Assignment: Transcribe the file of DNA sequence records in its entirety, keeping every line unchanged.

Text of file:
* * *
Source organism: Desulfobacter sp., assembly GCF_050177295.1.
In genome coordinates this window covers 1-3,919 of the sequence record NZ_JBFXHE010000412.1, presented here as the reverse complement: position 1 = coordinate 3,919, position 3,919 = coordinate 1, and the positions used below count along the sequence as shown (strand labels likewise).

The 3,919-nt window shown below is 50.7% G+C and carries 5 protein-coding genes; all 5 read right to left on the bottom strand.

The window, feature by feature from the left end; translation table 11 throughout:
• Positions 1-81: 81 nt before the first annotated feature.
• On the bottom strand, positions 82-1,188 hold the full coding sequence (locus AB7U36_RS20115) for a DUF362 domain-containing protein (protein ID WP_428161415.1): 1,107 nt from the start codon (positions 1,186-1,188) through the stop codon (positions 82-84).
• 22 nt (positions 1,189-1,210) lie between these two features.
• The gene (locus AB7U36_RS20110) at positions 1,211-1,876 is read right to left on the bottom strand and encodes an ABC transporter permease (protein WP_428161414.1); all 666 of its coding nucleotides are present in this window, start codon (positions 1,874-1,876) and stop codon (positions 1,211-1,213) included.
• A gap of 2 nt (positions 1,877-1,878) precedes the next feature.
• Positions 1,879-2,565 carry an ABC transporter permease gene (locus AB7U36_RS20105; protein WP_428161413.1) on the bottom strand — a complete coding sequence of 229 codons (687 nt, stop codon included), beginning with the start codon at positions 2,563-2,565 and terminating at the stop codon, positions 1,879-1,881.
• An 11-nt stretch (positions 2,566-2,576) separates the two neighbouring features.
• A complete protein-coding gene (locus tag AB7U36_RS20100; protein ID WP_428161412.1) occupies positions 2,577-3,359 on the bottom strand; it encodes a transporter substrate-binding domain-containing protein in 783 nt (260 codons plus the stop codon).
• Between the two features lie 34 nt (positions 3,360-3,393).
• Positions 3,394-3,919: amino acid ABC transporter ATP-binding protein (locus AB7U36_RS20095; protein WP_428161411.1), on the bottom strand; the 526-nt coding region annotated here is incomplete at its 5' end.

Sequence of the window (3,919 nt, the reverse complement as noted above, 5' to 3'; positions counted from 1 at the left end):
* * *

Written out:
Source organism: Desulfobacter sp., assembly GCF_050177295.1.
In genome coordinates this window covers 1-3,919 of the sequence record NZ_JBFXHE010000412.1, presented here as the reverse complement: position 1 = coordinate 3,919, position 3,919 = coordinate 1, and the positions used below count along the sequence as shown (strand labels likewise).

The 3,919-nt window shown below is 50.7% G+C and carries 5 protein-coding genes; all 5 read right to left on the bottom strand.

The window, feature by feature from the left end; translation table 11 throughout:
• Positions 1-81: 81 nt before the first annotated feature.
• On the bottom strand, positions 82-1,188 hold the full coding sequence (locus AB7U36_RS20115) for a DUF362 domain-containing protein (protein ID WP_428161415.1): 1,107 nt from the start codon (positions 1,186-1,188) through the stop codon (positions 82-84).
• 22 nt (positions 1,189-1,210) lie between these two features.
• The gene (locus AB7U36_RS20110) at positions 1,211-1,876 is read right to left on the bottom strand and encodes an ABC transporter permease (protein WP_428161414.1); all 666 of its coding nucleotides are present in this window, start codon (positions 1,874-1,876) and stop codon (positions 1,211-1,213) included.
• A gap of 2 nt (positions 1,877-1,878) precedes the next feature.
• Positions 1,879-2,565 carry an ABC transporter permease gene (locus AB7U36_RS20105; protein WP_428161413.1) on the bottom strand — a complete coding sequence of 229 codons (687 nt, stop codon included), beginning with the start codon at positions 2,563-2,565 and terminating at the stop codon, positions 1,879-1,881.
• An 11-nt stretch (positions 2,566-2,576) separates the two neighbouring features.
• A complete protein-coding gene (locus tag AB7U36_RS20100; protein ID WP_428161412.1) occupies positions 2,577-3,359 on the bottom strand; it encodes a transporter substrate-binding domain-containing protein in 783 nt (260 codons plus the stop codon).
• Between the two features lie 34 nt (positions 3,360-3,393).
• Positions 3,394-3,919: amino acid ABC transporter ATP-binding protein (locus AB7U36_RS20095; protein WP_428161411.1), on the bottom strand; the 526-nt coding region annotated here is incomplete at its 5' end.

Sequence of the window (3,919 nt, the reverse complement as noted above, 5' to 3'; positions counted from 1 at the left end):